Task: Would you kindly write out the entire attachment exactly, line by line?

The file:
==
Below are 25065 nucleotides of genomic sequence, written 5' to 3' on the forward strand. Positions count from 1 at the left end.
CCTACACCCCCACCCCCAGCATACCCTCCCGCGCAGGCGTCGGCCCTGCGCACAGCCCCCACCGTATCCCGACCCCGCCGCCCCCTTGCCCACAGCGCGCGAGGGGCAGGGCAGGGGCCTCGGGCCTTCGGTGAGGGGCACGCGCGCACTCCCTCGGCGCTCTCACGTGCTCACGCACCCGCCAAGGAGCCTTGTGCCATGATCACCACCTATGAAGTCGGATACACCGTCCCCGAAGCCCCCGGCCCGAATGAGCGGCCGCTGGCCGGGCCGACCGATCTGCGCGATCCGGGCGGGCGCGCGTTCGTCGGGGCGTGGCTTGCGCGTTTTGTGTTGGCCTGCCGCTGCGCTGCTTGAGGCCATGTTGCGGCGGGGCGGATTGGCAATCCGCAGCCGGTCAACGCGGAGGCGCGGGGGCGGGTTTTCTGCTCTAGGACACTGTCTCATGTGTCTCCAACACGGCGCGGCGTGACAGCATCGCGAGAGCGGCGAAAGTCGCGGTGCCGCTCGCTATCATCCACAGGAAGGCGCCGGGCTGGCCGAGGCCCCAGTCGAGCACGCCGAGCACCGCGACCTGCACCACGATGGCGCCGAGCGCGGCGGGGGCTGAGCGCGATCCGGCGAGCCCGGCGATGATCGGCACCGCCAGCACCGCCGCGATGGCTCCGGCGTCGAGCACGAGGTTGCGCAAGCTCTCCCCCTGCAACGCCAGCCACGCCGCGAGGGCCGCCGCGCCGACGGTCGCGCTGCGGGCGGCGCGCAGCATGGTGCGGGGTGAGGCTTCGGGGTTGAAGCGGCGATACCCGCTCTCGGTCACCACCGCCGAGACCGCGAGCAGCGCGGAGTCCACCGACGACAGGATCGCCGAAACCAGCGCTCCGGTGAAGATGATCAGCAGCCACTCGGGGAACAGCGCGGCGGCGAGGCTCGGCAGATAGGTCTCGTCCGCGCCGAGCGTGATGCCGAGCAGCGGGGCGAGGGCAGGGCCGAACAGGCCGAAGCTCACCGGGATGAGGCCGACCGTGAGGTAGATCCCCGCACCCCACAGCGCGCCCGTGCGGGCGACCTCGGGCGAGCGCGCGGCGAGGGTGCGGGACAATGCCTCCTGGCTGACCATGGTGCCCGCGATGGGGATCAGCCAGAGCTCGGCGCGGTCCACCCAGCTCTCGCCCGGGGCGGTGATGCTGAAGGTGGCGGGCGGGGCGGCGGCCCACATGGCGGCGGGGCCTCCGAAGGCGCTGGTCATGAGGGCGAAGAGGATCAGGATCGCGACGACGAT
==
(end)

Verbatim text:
Below are 25065 nucleotides of genomic sequence, written 5' to 3' on the forward strand. Positions count from 1 at the left end.
CCTACACCCCCACCCCCAGCATACCCTCCCGCGCAGGCGTCGGCCCTGCGCACAGCCCCCACCGTATCCCGACCCCGCCGCCCCCTTGCCCACAGCGCGCGAGGGGCAGGGCAGGGGCCTCGGGCCTTCGGTGAGGGGCACGCGCGCACTCCCTCGGCGCTCTCACGTGCTCACGCACCCGCCAAGGAGCCTTGTGCCATGATCACCACCTATGAAGTCGGATACACCGTCCCCGAAGCCCCCGGCCCGAATGAGCGGCCGCTGGCCGGGCCGACCGATCTGCGCGATCCGGGCGGGCGCGCGTTCGTCGGGGCGTGGCTTGCGCGTTTTGTGTTGGCCTGCCGCTGCGCTGCTTGAGGCCATGTTGCGGCGGGGCGGATTGGCAATCCGCAGCCGGTCAACGCGGAGGCGCGGGGGCGGGTTTTCTGCTCTAGGACACTGTCTCATGTGTCTCCAACACGGCGCGGCGTGACAGCATCGCGAGAGCGGCGAAAGTCGCGGTGCCGCTCGCTATCATCCACAGGAAGGCGCCGGGCTGGCCGAGGCCCCAGTCGAGCACGCCGAGCACCGCGACCTGCACCACGATGGCGCCGAGCGCGGCGGGGGCTGAGCGCGATCCGGCGAGCCCGGCGATGATCGGCACCGCCAGCACCGCCGCGATGGCTCCGGCGTCGAGCACGAGGTTGCGCAAGCTCTCCCCCTGCAACGCCAGCCACGCCGCGAGGGCCGCCGCGCCGACGGTCGCGCTGCGGGCGGCGCGCAGCATGGTGCGGGGTGAGGCTTCGGGGTTGAAGCGGCGATACCCGCTCTCGGTCACCACCGCCGAGACCGCGAGCAGCGCGGAGTCCACCGACGACAGGATCGCCGAAACCAGCGCTCCGGTGAAGATGATCAGCAGCCACTCGGGGAACAGCGCGGCGGCGAGGCTCGGCAGATAGGTCTCGTCCGCGCCGAGCGTGATGCCGAGCAGCGGGGCGAGGGCAGGGCCGAACAGGCCGAAGCTCACCGGGATGAGGCCGACCGTGAGGTAGATCCCCGCACCCCACAGCGCGCCCGTGCGGGCGACCTCGGGCGAGCGCGCGGCGAGGGTGCGGGACAATGCCTCCTGGCTGACCATGGTGCCCGCGATGGGGATCAGCCAGAGCTCGGCGCGGTCCACCCAGCTCTCGCCCGGGGCGGTGATGCTGAAGGTGGCGGGCGGGGCGGCGGCCCACATGGCGGCGGGGCCTCCGAAGGCGCTGGTCATGAGGGCGAAGAGGATCAGGATCGCGACGACGAT